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Unit 4-C: Holy Communion:
     More Than Just Bread & Wine!

While they were eating, Jesus took bread, gave thanks and broke it, and gave it to his disciples, saying, "Take and eat; this is my body." Then he took the cup, gave thanks and offered it to them, saying, "Drink from it, all of you. This is my blood of the covenant, 
which is poured out for many for the forgiveness of sins.
                                            Matthew 26:26-28 (NIV)


Holy Communion:
   Jesus Is Really Present


Jesus' Real Presence

Perhaps the greatest blessing found in Holy Communion is that, whenever we partake in this Sacrament, Jesus is present. He's really there "in, with and under" the bread and the wine.

What Jesus' Presence Means

When we receive Holy Baptism, Luther taught that we receive three benefits. Baptism...

1) Grant us forgiveness of sins;
2) Deliver us from death and the Devil; and 
3) Give eternal salvation to all who believe this as the words and
        promises of God declare.

Because it is a sacrament, the Lord's Supper also gives these same three blessings...plus an additional greater blessing: Jesus' "Real Presence."

Jesus' Real Presence doesn't mean that we actually see Jesus standing before us as we might expect. He doesn't appear with hands, feet, eyes and hair. But He is there "clothed" as it were in simple bread and simple wine.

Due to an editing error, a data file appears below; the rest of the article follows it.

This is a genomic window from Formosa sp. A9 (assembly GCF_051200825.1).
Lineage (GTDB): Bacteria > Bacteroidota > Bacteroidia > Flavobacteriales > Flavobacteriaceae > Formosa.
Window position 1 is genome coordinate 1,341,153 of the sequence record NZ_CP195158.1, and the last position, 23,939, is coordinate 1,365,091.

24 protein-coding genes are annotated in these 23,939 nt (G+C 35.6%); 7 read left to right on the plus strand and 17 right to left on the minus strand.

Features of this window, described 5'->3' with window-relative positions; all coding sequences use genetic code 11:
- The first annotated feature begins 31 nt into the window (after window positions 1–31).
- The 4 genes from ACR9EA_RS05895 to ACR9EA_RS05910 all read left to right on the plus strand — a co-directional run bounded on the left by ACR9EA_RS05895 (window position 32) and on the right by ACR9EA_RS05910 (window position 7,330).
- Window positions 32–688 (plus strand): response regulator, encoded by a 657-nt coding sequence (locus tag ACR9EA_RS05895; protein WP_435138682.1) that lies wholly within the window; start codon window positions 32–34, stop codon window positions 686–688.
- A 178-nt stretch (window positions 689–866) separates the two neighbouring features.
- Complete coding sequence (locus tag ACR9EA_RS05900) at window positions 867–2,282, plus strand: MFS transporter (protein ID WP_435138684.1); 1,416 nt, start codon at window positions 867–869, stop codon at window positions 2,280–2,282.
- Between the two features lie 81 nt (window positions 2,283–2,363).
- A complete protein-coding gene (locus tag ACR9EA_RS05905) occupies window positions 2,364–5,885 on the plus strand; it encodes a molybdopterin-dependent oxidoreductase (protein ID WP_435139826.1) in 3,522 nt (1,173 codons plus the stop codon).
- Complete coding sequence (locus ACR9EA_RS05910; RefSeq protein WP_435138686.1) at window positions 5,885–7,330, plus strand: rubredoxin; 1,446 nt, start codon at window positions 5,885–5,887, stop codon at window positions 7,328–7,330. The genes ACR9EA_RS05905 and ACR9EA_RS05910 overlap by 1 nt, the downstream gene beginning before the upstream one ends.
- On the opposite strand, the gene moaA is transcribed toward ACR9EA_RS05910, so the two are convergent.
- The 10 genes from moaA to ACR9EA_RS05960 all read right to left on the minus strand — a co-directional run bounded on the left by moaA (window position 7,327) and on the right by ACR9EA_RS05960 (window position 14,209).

Jesus' Real Presence, however, goes far beyond merely being "clothed" with bread and wine. The bread and wine are His very person. They are really Him. When the bread and wine are consecrated at the altar Jesus' words, "This IS My body" and "This IS My blood" come true right before our eyes. 

Can we see Jesus at communion? Yes! But the way we see Him is different from what we might expect. But we really DO see Him! His body is in the bread and His blood is in the wine. Simple human eyes can only see bread and wine. The eyes of faith truly comprehend what is really there before us. It's Jesus' true body and Jesus' true blood offered for me and you.

A Holy Comm-Union

Unlike the Roman Catholics who teach that the bread and wine are actually transformed into Jesus' body and blood, the Bible teaches that Jesus' body and blood are united with the bread and the wine in a remarkable way. St. Paul wrote,

"Is not the cup of thanksgiving [that is, the cup of wine] for which we give thanks a participation in the blood of Christ? And is not the bread that we break a participation in the body of Christ?" 
I Corinthians 10:16 (NIV)

In such a simple way St. Paul simply teaches that, at the Lord's Supper, the bread and wine are always present, participating with Jesus' true body and blood. This participation is the holy union of simple, earthly elements with Jesus' body and blood in a supernatural, heavenly way.

Like Baptism, it's a miracle each time Jesus' body and blood communes with bread and win. It's this miraculous working by which God chose to give us His grace.

The Three Unions In Holy Communion

The first union of Holy Communion between Jesus' body and blood and the bread and wine is just one dimension of Holy Communion. 

The second union in this sacrament is that between God and man, between Jesus and those who receive communion. In Holy Communion, Jesus forgives our sins and comes directly into our lives again--anew--to strengthen and renew our faith.